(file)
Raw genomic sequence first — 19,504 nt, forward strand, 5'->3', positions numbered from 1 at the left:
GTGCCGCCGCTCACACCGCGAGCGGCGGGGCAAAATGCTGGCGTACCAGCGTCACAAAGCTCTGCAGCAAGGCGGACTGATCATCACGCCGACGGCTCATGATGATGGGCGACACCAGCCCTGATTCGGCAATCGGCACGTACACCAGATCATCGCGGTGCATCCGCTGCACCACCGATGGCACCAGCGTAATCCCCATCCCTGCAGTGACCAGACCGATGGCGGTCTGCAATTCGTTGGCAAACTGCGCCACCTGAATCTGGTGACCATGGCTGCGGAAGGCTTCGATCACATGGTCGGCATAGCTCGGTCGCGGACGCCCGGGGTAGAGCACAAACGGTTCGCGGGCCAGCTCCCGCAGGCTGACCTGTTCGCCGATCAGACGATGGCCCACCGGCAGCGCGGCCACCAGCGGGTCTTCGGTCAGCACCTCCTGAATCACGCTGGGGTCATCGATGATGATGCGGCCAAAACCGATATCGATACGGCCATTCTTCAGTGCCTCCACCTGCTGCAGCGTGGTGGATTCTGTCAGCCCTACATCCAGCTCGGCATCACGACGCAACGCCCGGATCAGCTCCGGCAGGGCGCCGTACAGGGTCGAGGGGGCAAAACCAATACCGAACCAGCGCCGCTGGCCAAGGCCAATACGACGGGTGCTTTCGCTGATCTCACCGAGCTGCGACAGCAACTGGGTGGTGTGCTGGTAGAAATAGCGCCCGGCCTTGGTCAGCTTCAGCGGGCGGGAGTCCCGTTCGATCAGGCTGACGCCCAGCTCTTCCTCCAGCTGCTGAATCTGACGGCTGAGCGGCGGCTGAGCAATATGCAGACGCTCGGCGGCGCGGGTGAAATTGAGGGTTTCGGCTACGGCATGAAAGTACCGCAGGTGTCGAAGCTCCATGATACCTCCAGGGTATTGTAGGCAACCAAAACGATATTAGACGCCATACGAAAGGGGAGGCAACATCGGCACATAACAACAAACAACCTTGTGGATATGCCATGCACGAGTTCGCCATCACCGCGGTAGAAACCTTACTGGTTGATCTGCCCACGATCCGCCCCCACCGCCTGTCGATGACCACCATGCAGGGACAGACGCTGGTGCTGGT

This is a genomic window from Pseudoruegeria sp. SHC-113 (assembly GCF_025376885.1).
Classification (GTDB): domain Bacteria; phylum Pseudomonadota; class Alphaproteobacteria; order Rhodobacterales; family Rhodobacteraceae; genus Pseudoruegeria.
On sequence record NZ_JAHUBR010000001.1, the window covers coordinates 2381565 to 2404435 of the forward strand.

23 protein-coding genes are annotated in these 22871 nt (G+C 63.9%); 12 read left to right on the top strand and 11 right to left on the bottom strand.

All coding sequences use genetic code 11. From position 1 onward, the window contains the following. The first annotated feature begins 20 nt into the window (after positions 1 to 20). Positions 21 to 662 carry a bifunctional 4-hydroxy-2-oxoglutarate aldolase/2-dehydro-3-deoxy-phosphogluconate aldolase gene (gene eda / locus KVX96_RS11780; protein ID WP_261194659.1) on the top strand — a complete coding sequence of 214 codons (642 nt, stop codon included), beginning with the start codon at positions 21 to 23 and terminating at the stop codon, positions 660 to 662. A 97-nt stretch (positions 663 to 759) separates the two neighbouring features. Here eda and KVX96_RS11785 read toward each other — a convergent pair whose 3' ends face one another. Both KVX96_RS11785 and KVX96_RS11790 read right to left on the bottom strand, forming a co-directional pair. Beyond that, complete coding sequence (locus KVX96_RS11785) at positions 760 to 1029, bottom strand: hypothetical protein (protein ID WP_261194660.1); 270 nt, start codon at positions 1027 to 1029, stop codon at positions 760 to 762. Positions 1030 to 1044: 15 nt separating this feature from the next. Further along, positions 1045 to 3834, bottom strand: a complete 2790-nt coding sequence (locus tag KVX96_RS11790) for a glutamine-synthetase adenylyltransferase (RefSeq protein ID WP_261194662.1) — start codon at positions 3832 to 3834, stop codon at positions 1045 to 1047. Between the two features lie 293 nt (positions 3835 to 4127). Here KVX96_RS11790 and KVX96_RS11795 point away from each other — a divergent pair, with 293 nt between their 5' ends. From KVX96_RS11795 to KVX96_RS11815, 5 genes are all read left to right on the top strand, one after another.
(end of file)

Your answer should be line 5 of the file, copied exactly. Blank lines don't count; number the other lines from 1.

On sequence record NZ_JAHUBR010000001.1, the window covers coordinates 2381565 to 2404435 of the forward strand.